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“The Human Touch” by Jackie Yaris is a story about change motivated experience. It follows a surgeon, Dr. Rosen, who, at the start of the story, separates himself emotionally from the patients he operates on. For instance, the narrator and Rosen encounter an older Mexican woman who is dying of pancreatic cancer; the narrator sees in her a person, while Rosen sees an opportunity to try out a complex and risky surgical procedure. Later, the narrator encounters Rosen’s sister, also dying of cancer, except this time Rosen is a relative of the patient. Due to the change in perspective, he relents, claiming “It’s so different on this side.” Later still, the narrator notices that Dr. Rosen has created a course designed to counter the same lack of empathy that the surgeons had exhibited at the start of the story. The experience of being a potential victim to the same lack of empathy causes Dr. Rosen to reform and reconsider his stance on life. I think that I can understand the position of Dr. Rosen in this story. I spent most of my life getting bombarded by stories on the television and the internet about random vehicle disasters; car crashes, ships sinking, airline disasters, and usually examined each for their technical elements or waved them off with a choice line or two of gallows humor. My perspective changed when, about five years ago, my mother and younger sister found themselves trapped in a boating collision that killed two of the other passengers and made international headlines. It was painful to witness the trauma and rehabilitation of close family members, and it forced me to reconsider the way that I emotionally approached other major accidents as reported in the news. I’m more empathetic, and take the damages described much more seriously.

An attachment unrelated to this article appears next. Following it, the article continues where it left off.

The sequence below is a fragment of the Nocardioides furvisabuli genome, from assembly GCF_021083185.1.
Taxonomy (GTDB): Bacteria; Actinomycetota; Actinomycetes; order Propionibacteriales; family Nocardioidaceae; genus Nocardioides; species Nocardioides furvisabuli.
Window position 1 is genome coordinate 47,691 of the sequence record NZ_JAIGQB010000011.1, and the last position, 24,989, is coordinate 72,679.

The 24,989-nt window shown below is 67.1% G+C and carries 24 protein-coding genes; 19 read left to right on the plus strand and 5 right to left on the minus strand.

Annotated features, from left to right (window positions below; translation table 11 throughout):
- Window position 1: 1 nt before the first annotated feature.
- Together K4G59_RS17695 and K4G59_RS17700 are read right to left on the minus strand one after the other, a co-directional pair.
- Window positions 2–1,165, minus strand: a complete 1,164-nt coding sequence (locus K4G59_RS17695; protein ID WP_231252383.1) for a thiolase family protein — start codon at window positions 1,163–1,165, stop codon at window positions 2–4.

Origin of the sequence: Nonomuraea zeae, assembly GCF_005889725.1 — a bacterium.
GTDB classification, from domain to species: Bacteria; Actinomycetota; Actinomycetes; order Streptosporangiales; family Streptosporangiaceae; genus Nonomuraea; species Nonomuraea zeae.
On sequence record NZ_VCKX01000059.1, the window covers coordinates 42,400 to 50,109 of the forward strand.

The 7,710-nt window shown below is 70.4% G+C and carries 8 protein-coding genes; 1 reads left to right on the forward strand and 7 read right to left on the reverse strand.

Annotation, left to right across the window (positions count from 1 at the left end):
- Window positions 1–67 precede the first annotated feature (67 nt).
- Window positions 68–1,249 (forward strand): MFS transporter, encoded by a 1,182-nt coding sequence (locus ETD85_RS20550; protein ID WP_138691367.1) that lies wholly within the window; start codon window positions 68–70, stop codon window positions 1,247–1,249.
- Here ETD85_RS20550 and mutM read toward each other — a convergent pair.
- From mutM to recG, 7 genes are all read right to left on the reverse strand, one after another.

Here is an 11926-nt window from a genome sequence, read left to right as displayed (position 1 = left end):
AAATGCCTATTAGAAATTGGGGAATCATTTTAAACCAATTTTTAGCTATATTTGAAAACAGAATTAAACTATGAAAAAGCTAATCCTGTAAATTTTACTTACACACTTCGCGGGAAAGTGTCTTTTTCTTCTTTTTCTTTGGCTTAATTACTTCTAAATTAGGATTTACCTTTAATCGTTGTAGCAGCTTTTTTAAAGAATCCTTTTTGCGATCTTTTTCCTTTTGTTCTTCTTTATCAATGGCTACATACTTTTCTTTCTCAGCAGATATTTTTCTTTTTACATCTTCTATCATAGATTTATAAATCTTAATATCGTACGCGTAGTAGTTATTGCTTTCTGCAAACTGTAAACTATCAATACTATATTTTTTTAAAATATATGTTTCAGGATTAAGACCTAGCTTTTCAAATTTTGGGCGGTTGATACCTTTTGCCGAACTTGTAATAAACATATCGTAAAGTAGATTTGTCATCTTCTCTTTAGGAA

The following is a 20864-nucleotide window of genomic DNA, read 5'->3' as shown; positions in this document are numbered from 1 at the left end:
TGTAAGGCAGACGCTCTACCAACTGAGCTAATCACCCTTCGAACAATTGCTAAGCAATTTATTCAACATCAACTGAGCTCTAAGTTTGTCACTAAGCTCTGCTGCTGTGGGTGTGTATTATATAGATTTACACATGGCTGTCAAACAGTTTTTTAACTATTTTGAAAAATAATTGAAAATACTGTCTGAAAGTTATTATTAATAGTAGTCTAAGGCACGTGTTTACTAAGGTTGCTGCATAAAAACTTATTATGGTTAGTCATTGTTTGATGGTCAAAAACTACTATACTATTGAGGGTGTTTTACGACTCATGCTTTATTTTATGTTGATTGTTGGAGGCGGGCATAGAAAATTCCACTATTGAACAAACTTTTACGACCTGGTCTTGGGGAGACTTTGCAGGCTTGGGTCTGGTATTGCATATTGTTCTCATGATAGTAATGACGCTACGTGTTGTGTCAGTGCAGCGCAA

After reading the article, “Making Synagogue Meaningful”, I found three tips which might prove useful: 1) “Five Minutes of prayer said with understanding, feeling, and a personal connection.” I found this tip interesting because I grew up with most of these prayers, and I can usually find some kind of memory (happy or sad) to connect with most of them. It wouldn’t be difficult to connect the service to a memory ‘playlist’ during the high holidays. 3) “Read through the prayers slowly and think about what you’re saying”. I found this nice because, although I don’t have a perfect understanding of Hebrew, I know enough of the language to ponder over the differences between the English and the translation, and to think about how the meaning changes depending on the language through which a passage is viewed. This happens to me during Torah services a lot, and it usually results in something thought-provoking for me to discuss with friends and family later on. 6) “You are joined by millions of Jews in synagogues all over the world”. I find this a very comforting statement, particularly as Judaism and Israel have recently come under a great deal of external pressure. Knowing that I am not alone, but part of a greater community, helps make my trips to the synagogue meaningful. Beyond these, a tip that I’ve always found to be particularly useful is to use a service as a means to organize my thoughts and think about my own life, and what I can do to improve it. Jewish services, particularly during Rosh Hashanah and Yom Kippur are laced with moralistic passages discussing what we’re thankful for. During each of these passages, I take time to think about why/if I truly am thankful for each of these things and what I can do to improve the situation for myself/others if I am not satisfied with my answer.